Thursday, February 9th, 2012
Up until last weekend, I wasn’t okay with the idea of Jack becoming dependent on my driving him around in the car in order to get him to sleep.
Though I trained him to sleep through the night at 7 months, he has continued to put up a fight when it comes to daytime naps.
Given that I’m pretty sure I’ve developed a bit of Carpal Tunnel in my left hand from toting him around, I realize the need to give my wrist a rest whenever I can.
So I’m not one of those dads, like this guy I work with, Greg, who will spend hours at a time rocking his son to sleep and keeping him asleep.
Maybe I’m French or something, but I don’t want my son to become physically dependent on me for his naps.
So I figured if I have to choose between him being dependent on me doing something in order to sleep, I’d rather it be of me driving him around the neighborhood. It’s a win-win-win situation.
Jack fell asleep within 10 minutes of riding in his car seat as I listened to the jazz station on the radio. Then, once I heard him snoring, I pulled the car into a parking spot, turned off the engine and kept the radio on.
That’s when I pulled out the current book I was reading. It was Jon Acuff’s Quitter; which between the 4 naps on Saturday and Sunday, allowed me to basically finish the thing cover to cover.
Meanwhile, my wife was able to get some housework done and eventually got some chill-out time; which she spent watching House Hunters on her laptop.
So to answer the question I asked in the title of this… no. Not only is it not bad, it’s good. Really good.
Jack gets a nap. I get to read a book while listening to jazz. My wife gets time to catch up on things, including rest.
I always appreciate our time together as a family. But it’s also important that we all have time to do our own things separately. Win-win-win.
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House Hunters, jazz, John Acuff, nap time, naps, Quitter, sleeping | Categories:
Growing Up, Home Life, Must Read, Story Bucket, Storytelling
Wednesday, September 21st, 2011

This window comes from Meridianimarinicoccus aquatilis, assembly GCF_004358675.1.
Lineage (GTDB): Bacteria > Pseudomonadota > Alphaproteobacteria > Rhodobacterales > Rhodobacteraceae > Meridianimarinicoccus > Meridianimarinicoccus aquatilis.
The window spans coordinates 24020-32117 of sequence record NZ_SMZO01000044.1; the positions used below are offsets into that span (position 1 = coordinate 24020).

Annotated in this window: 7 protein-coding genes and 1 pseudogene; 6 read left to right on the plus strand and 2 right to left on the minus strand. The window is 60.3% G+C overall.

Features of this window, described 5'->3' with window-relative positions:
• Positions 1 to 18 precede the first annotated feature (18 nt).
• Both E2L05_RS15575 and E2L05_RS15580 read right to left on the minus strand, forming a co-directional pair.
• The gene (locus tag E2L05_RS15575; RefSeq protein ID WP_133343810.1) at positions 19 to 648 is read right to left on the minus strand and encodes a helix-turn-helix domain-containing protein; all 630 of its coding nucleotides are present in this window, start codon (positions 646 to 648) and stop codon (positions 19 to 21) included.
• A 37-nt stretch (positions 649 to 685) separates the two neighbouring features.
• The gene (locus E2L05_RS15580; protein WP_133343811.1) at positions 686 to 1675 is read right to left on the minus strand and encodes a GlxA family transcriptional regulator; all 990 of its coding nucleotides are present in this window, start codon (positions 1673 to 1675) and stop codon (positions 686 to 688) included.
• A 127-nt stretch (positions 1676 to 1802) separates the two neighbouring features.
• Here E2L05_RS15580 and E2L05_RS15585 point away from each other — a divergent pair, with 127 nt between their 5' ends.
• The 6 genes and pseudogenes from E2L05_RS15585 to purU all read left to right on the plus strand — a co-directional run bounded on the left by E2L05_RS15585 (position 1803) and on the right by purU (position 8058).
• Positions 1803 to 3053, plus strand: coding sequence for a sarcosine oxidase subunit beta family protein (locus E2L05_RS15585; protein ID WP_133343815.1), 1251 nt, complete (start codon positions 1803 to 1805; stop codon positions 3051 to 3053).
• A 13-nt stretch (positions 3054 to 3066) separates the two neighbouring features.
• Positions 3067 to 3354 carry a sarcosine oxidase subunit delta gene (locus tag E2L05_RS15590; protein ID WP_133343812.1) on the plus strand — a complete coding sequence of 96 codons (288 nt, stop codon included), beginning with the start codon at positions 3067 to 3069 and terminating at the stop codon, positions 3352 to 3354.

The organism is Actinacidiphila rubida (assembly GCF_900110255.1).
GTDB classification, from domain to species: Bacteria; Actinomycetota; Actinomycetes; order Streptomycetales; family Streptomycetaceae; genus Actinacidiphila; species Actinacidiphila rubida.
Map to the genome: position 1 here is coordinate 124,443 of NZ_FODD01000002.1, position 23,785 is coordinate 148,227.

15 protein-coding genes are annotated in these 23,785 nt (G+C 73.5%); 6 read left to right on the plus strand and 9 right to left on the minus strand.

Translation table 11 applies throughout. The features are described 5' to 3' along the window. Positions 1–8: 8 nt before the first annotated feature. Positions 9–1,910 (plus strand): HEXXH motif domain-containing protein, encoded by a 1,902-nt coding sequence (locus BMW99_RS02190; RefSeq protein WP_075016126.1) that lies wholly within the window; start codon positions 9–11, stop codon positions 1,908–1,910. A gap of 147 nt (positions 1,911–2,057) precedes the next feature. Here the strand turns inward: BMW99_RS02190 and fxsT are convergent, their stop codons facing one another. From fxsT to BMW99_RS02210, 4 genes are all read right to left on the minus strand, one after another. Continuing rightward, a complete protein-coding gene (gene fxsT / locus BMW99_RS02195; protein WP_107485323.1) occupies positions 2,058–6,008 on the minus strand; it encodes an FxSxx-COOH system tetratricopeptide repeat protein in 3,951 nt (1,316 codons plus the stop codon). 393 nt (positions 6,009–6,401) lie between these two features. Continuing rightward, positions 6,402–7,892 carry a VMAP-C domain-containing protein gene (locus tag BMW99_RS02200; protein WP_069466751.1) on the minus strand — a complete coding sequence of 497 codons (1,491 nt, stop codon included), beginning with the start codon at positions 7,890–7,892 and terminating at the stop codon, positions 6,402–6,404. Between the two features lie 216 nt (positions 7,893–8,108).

Cliche phrases annoy me. Perhaps the one I despise the most is “patience is a virtue,” which is often assumed to originate from the Bible, though it is instead taken from a poem from the 5th century entitled “Psychomachia.”
The reason it probably urks me so badly is because the people who tend to say it the most are typically people who are… too patient!
There’s a decent chance they are also the same ones prone to use other worn-out phrases on a daily basis, like, “I’m not gonna lie…” as to anticipate telling some candid revelation, which they don’t. Another one is “just sayin’,” as to excuse themselves after saying something that is passive aggressively rude.
I’m not gonna lie, I’m not a patient person. Sure, it’s probably something I should care about trying to improve. But really, I’m a parent. I have a 10 month old son. If anything is going to teach me patience, whatever that even means, then it’s going to be my dealings with him.
Yes, I know: I’ve got it easy. My kid is very laid back and loves to be around people. It’s easy for anyone to love him. I know I’m one lucky guy.
Still though, he doesn’t have a pause button. Sometimes, especially on a Sunday afternoon when I am aching for a good three hour nap, I wouldn’t mind a pause button.
I wouldn’t mind being able to carry on a meaningful conversation with my wife during dinner without him interrupting because he’s not being engaged enough as we eat and attempt to feed him in the process.
Instead, the only pausing he does is during the 11+ hours from around 7 PM to 6:30 AM each day. But by that time, most of our energy has been spent.
Thank God for my son. I love him so much. I adore him. Awesomest baby ever.
But I am not a patient guy. Just sayin’.
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